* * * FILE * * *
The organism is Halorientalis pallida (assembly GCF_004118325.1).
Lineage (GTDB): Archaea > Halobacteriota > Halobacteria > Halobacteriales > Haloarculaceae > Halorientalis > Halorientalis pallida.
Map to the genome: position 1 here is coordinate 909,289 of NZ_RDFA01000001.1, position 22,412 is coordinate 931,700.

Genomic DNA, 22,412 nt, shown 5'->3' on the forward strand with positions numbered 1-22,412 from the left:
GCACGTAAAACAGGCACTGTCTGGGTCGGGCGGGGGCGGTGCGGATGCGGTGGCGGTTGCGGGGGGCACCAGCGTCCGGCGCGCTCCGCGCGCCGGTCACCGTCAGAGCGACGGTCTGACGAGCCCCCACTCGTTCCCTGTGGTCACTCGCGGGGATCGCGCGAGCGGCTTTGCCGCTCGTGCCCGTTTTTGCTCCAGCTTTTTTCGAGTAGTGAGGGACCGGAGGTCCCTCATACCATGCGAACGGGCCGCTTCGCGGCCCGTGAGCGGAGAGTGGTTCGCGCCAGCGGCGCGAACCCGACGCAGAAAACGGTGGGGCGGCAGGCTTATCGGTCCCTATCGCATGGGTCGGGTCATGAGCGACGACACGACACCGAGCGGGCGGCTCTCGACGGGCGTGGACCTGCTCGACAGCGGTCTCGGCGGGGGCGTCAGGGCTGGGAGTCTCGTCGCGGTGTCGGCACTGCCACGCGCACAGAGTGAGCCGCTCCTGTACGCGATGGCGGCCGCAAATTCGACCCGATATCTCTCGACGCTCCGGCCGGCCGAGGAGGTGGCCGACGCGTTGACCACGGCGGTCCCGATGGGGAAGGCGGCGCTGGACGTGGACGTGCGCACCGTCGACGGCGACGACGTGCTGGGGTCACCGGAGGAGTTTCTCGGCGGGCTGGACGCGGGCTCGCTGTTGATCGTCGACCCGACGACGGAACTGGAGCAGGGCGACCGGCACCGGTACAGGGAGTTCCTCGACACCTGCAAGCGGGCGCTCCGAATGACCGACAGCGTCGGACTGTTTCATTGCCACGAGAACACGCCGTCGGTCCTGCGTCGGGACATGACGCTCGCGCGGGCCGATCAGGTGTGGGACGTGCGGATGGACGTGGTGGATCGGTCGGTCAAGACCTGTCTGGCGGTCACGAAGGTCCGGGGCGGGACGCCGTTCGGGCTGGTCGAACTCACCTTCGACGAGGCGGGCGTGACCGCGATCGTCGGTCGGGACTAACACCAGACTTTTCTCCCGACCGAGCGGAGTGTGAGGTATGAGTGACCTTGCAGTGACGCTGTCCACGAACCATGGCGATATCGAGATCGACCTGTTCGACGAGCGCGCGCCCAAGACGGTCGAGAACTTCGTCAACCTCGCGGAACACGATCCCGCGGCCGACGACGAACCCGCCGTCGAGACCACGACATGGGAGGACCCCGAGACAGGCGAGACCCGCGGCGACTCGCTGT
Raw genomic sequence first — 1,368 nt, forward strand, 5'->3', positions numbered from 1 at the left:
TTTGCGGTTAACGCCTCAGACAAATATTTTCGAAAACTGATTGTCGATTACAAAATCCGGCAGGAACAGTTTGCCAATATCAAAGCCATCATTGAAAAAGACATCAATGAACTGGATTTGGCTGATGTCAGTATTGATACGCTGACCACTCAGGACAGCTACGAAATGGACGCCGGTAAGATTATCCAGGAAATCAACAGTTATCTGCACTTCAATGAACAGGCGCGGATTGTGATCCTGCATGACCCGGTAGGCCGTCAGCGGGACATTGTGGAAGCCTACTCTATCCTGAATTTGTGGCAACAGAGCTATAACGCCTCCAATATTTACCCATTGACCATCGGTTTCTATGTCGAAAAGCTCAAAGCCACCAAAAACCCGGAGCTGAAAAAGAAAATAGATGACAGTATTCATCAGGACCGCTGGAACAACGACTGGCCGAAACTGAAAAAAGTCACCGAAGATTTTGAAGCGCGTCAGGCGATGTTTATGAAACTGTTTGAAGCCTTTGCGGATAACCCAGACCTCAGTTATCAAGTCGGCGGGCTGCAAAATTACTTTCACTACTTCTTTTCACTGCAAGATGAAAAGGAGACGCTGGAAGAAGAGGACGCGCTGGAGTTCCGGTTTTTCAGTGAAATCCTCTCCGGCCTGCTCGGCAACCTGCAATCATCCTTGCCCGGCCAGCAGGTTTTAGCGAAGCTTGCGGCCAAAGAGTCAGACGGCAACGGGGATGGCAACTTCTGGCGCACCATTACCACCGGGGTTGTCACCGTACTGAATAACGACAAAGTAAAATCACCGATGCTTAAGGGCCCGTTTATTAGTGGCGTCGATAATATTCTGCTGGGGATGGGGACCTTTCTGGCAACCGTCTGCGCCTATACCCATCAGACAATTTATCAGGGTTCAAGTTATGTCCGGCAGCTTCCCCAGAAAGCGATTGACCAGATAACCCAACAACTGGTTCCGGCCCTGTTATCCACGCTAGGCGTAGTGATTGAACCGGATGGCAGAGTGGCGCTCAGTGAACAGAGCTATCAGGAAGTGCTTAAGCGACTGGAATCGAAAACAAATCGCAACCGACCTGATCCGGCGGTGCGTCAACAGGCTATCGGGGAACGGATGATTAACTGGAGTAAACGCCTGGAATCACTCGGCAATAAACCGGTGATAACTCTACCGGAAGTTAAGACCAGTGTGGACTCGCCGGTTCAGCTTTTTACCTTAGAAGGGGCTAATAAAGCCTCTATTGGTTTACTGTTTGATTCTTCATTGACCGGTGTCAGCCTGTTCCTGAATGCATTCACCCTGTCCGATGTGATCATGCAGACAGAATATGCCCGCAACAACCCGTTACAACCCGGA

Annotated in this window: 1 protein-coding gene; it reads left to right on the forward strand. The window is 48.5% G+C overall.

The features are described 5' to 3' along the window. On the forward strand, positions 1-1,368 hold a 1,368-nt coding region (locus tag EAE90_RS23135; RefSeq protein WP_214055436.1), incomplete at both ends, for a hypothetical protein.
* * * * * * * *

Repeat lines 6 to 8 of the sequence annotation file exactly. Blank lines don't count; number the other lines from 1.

Raw genomic sequence first — 1,368 nt, forward strand, 5'->3', positions numbered from 1 at the left:
TTTGCGGTTAACGCCTCAGACAAATATTTTCGAAAACTGATTGTCGATTACAAAATCCGGCAGGAACAGTTTGCCAATATCAAAGCCATCATTGAAAAAGACATCAATGAACTGGATTTGGCTGATGTCAGTATTGATACGCTGACCACTCAGGACAGCTACGAAATGGACGCCGGTAAGATTATCCAGGAAATCAACAGTTATCTGCACTTCAATGAACAGGCGCGGATTGTGATCCTGCATGACCCGGTAGGCCGTCAGCGGGACATTGTGGAAGCCTACTCTATCCTGAATTTGTGGCAACAGAGCTATAACGCCTCCAATATTTACCCATTGACCATCGGTTTCTATGTCGAAAAGCTCAAAGCCACCAAAAACCCGGAGCTGAAAAAGAAAATAGATGACAGTATTCATCAGGACCGCTGGAACAACGACTGGCCGAAACTGAAAAAAGTCACCGAAGATTTTGAAGCGCGTCAGGCGATGTTTATGAAACTGTTTGAAGCCTTTGCGGATAACCCAGACCTCAGTTATCAAGTCGGCGGGCTGCAAAATTACTTTCACTACTTCTTTTCACTGCAAGATGAAAAGGAGACGCTGGAAGAAGAGGACGCGCTGGAGTTCCGGTTTTTCAGTGAAATCCTCTCCGGCCTGCTCGGCAACCTGCAATCATCCTTGCCCGGCCAGCAGGTTTTAGCGAAGCTTGCGGCCAAAGAGTCAGACGGCAACGGGGATGGCAACTTCTGGCGCACCATTACCACCGGGGTTGTCACCGTACTGAATAACGACAAAGTAAAATCACCGATGCTTAAGGGCCCGTTTATTAGTGGCGTCGATAATATTCTGCTGGGGATGGGGACCTTTCTGGCAACCGTCTGCGCCTATACCCATCAGACAATTTATCAGGGTTCAAGTTATGTCCGGCAGCTTCCCCAGAAAGCGATTGACCAGATAACCCAACAACTGGTTCCGGCCCTGTTATCCACGCTAGGCGTAGTGATTGAACCGGATGGCAGAGTGGCGCTCAGTGAACAGAGCTATCAGGAAGTGCTTAAGCGACTGGAATCGAAAACAAATCGCAACCGACCTGATCCGGCGGTGCGTCAACAGGCTATCGGGGAACGGATGATTAACTGGAGTAAACGCCTGGAATCACTCGGCAATAAACCGGTGATAACTCTACCGGAAGTTAAGACCAGTGTGGACTCGCCGGTTCAGCTTTTTACCTTAGAAGGGGCTAATAAAGCCTCTATTGGTTTACTGTTTGATTCTTCATTGACCGGTGTCAGCCTGTTCCTGAATGCATTCACCCTGTCCGATGTGATCATGCAGACAGAATATGCCCGCAACAACCCGTTACAACCCGGA

Annotated in this window: 1 protein-coding gene; it reads left to right on the forward strand. The window is 48.5% G+C overall.